The theme of appearance versus reality is evident through two different aspects of the text. The first is the way that the narrator goes from being “safe behind [her] mask” to “no longer hiding from other people’s opinions”. The way she appears, and the way other people see her is not who she is in reality. As she learns to stop pretending and speak up, she becomes her true self.
These vignettes use a number of different techniques to create meaning, helping them connect with an audience of teenagers and young adults. There are two ways they achieve this. The first is by narrating an issue that is extremely relevant to many young people, exploring how difficult it is to speak out against social norms. The other thing that makes it relatable is the setting. Whilst each piece is set in a different place, the classroom and sitting with friends are situations that most young people are familiar with. Another stylistic choice was to keep the exterior details vague, focusing just on the immediate thoughts of the narrator. This means that the reader is more likely to identify with the feelings experienced by the narrator.
For the above reasons, I believe this suite of vignettes would be a worthy addition to My World. Thank you for taking the time to read them.
From Katie B
Remember the Day – by Mae W
“Do the scientists know? Will it happen today, will it?”
“Look; see for yourself!”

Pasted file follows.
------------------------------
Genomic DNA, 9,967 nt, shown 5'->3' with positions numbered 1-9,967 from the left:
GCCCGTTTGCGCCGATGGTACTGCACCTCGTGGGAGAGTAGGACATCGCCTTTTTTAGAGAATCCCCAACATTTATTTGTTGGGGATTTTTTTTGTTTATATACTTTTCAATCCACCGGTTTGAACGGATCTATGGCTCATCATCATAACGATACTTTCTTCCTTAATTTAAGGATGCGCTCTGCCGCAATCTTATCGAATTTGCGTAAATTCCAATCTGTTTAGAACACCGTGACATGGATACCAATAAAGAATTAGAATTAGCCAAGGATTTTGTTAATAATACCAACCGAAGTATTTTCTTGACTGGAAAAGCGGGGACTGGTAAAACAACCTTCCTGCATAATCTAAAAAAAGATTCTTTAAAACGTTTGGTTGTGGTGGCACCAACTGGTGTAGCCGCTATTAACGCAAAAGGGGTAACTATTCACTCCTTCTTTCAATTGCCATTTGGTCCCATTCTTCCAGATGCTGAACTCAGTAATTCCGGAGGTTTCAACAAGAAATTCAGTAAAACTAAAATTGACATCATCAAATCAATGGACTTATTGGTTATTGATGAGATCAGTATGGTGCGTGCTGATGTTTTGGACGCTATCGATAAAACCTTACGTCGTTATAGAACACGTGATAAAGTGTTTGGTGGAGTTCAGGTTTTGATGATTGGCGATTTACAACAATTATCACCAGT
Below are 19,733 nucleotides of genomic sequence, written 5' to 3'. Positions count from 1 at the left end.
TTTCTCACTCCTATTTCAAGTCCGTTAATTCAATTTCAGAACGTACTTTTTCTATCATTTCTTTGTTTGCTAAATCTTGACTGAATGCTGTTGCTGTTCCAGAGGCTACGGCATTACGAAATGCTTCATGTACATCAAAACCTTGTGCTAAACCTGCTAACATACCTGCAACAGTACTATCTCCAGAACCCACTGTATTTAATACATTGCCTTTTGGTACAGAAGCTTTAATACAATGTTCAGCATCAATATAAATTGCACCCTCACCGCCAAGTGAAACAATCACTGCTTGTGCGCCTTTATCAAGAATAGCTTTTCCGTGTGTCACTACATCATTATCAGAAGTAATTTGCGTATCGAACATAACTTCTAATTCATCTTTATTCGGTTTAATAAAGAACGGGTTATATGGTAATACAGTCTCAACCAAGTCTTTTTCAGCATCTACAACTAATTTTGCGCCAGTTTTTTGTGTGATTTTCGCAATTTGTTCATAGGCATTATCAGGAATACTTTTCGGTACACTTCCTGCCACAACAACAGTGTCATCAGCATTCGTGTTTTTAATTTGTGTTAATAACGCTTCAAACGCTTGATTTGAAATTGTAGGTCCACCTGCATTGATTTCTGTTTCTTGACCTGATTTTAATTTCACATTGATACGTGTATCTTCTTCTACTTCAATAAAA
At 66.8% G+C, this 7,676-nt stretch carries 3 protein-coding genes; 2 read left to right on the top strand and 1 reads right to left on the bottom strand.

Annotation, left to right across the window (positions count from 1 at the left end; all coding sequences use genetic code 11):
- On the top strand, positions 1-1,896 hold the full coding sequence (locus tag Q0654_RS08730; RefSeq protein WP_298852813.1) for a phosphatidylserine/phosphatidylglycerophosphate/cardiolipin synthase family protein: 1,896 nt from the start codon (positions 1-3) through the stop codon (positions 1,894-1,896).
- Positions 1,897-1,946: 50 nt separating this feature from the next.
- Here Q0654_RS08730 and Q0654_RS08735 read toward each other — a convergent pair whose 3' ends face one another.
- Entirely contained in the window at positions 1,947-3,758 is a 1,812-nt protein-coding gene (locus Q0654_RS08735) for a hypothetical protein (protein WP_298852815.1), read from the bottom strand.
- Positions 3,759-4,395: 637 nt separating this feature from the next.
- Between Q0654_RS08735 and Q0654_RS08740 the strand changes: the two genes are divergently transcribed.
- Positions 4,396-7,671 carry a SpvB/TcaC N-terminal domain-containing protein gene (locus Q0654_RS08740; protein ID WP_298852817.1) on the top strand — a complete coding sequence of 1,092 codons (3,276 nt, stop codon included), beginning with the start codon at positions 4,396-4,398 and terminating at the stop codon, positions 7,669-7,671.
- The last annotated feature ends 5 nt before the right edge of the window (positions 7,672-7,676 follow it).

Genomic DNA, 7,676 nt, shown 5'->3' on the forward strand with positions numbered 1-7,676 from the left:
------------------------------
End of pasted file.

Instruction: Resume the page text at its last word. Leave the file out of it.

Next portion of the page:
I get shoved against the wall by the children rushing to join the crowd, wanting to peer out through the window to have a glimpse at the clouds. What a surprise, It’s sunny. It has been sunny for twenty-one years; everyday filled from one end to the other with hot, burning sun. This was the way life was on the planet Mars. It’s stupid to think that that cycle will just suddenly change. Just because a new kid from the most recent planet relocation shares information about the rain, doesn’t mean that it’s true! All Margot ever does is either complain about leaving Earth or sulk in a corner. It’s pathetic, she isn’t the only one who wants to see the rain. What about us? The kids who haven’t even see it! She’s the lucky one.
The excitement on the kid’s faces turn to disappointment. The walm sun on there skin, not a raincloud in sight. The chattering slowly died off as they look around the classroom confused and unimpressed, waiting for an explanation. I couldn’t help myself; the silence was interrupted by a giggle from the back of the classroom.
“Wow I’m in shock! Is that what I think it is? More sun! How delightful.” I say sarcastically, rolling my eyes.
“Oh, shut your mouth, William!” a kid yells from the group.
“Look at yourselves! All squished together, believing in someone who you probably didn’t even know existed until now. The rain isn’t here, you all know its not coming for another five years! You need to stop ignoring the facts.”
The class went dead silent, quickly shifting their attention to Margot for a response. Nothing.
“See! She is just spiting out lies for our attention. How can you not see that?”